There’s nothing especially mysterious about the origins of a great idea. It’s what happens when you dedicate time to thinking about how to solve a problem or seize an opportunity.
Where many marketers struggle, though, is actually finding that time to just sit down and think.
Enter the ideation workshop.
It’s as close as a marketing team can come to creating all the right conditions for innovative thinking.
Let’s back up: What exactly is ideation?
Ideation is the act of “forming or entertaining new ideas.”
Even though the word dates back hundreds of years, user experience designers have co-opted it as part of the “Design Thinking” model in recent times. Design Thinking is a nonlinear process that helps designers find creative solutions to real problems a user faces.
In marketing, ideation often retains this context (after all, there is plenty of UX and design in marketing).
But it can more broadly refer to the process of developing creative content ideas in other mediums like writing and video.
Some examples of ideation in marketing might include:
- Coming up with blog topics.
- Developing ideas to fuel a new explainer video series.
- Exploring new logo options.
- Trying to come up with a new brand slogan.
- Spitballing ideas for your next marketing campaign.
- Ideating strategic opportunities.
So what is an ideation workshop?
It’s a fancy way of saying a structured group brainstorming session.
“Structured” is an operative word here.
“Brainstorming is the other operative word.
We mean “structured,” in the sense that there needs to be a facilitator for the session, a format, a time, a place, key stakeholders present and a particular opportunity or challenge on the table.
When we say brainstorming, we really mean brainstorming. Bring on the metaphorical lightning, thunder, hail, sprites, wind. Whatever idea blows into your mind deserves mention.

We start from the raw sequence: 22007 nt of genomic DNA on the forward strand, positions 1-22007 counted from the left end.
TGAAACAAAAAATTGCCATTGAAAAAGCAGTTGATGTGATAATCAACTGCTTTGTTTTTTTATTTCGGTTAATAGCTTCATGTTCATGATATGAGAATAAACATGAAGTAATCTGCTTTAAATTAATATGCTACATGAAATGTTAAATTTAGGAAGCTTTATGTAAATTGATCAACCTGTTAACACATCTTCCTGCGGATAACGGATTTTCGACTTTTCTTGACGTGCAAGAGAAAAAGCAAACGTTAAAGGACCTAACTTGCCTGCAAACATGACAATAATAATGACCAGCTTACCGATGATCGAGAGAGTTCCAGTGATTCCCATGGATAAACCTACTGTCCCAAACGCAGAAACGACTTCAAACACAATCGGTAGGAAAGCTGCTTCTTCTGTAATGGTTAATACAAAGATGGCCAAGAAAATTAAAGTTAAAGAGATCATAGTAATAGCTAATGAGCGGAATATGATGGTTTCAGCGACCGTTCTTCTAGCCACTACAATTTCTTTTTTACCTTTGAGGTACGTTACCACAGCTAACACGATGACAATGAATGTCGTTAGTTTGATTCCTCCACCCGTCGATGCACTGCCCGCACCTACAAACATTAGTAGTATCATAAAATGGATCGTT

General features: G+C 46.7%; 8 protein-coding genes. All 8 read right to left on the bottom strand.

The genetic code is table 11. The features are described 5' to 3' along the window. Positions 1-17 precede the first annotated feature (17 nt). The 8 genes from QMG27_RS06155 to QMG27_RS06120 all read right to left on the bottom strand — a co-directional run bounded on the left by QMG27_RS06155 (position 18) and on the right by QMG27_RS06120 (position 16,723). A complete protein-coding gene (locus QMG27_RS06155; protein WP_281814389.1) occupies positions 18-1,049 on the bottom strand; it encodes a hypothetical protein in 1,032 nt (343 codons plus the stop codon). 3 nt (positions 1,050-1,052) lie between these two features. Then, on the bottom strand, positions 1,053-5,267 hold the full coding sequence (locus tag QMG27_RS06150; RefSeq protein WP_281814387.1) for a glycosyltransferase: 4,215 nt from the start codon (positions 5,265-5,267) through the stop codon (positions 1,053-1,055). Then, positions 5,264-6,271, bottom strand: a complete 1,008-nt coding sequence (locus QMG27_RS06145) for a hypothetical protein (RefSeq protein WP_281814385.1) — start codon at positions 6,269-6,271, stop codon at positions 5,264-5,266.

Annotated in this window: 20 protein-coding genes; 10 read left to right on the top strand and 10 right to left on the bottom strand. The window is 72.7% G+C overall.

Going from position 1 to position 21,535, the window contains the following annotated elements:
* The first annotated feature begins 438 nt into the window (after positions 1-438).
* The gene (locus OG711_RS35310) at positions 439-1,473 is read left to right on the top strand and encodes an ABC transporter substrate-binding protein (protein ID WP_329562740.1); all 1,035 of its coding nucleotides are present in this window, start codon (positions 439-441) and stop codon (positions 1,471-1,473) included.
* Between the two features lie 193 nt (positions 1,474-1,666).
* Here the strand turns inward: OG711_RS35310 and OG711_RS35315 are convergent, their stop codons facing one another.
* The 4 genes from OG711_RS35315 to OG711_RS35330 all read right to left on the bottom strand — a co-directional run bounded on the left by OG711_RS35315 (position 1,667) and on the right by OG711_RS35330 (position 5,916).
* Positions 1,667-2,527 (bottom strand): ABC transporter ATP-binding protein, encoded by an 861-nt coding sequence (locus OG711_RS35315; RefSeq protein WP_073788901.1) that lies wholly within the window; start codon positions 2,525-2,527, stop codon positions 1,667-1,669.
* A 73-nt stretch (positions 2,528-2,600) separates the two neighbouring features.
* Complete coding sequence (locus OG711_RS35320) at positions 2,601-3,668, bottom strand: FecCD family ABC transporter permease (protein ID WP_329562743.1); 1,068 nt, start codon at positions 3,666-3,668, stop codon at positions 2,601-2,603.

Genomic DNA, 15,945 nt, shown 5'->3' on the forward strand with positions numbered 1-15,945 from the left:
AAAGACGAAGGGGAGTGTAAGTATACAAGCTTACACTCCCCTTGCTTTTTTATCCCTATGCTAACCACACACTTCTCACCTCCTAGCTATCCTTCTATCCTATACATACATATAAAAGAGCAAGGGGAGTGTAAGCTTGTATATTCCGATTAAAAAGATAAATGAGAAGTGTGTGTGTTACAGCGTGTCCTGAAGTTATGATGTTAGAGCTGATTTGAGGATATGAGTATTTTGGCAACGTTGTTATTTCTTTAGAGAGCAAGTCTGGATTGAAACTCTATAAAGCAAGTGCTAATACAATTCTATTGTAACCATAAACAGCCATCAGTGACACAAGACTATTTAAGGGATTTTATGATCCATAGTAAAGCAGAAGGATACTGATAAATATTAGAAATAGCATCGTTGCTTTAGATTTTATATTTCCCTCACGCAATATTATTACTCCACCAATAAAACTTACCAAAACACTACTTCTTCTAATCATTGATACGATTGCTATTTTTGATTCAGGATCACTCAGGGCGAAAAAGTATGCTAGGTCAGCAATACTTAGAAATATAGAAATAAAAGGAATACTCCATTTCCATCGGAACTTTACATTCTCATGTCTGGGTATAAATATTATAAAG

An ideation session is a safe space for you to challenge assumptions. Don’t worry about being right. Part of having a great idea is having a lot of bad ones first.
What happens in an ideation session?
No two ideation workshops are identical. Even the names can be different. You might call yours an innovation workshop or just stick with the good old brainstorming session. It doesn’t matter.
What matters is:
- What you choose to focus on. Ideation sessions are great for specific problems that can be solved with open-ended solutions. Not every decision will warrant an ideation workshop. You don’t need a workshop to choose whether you’ll use Marketo or Padot for your email marketing. You might need one if you’re reinventing your newsletter.
- How you format your workshop.
That second item is a little more involved, so let’s walk through the basic format elements that every ideation workshop needs to succeed:
The right people
First you need a facilitator – someone who will be in charge of keeping the workshop session focused on the problem/project at hand and documenting any action items that might arise.
Second, you should include anyone who you anticipate will work directly on the project – writers, designers, videographers, strategists, etc. Marketing departments sometimes make the mistake of taking a top-down approach to creativity where a few strategists do the bulk of the ideation and then delegate their ideas to creatives. The purpose of an ideation workshop is to eventually converge on an idea that’s worth pursuing, not to dictate a plan.
Finally, think about who can bring in some outside perspective on the issue. Maybe pull someone in from sales if you’re trying to ideate around a lead nurturing campaign. Ask someone from R&D to sit in as you ideate on brand positioning for your latest offering.
In non-pandemic times, your location might be the most sunlit of your conference rooms, the park around the block, the atrium, the bar, etc. Pick a place that doesn’t feel enclosed, and where there are multiple forms of stimuli, but where participants can still be heard.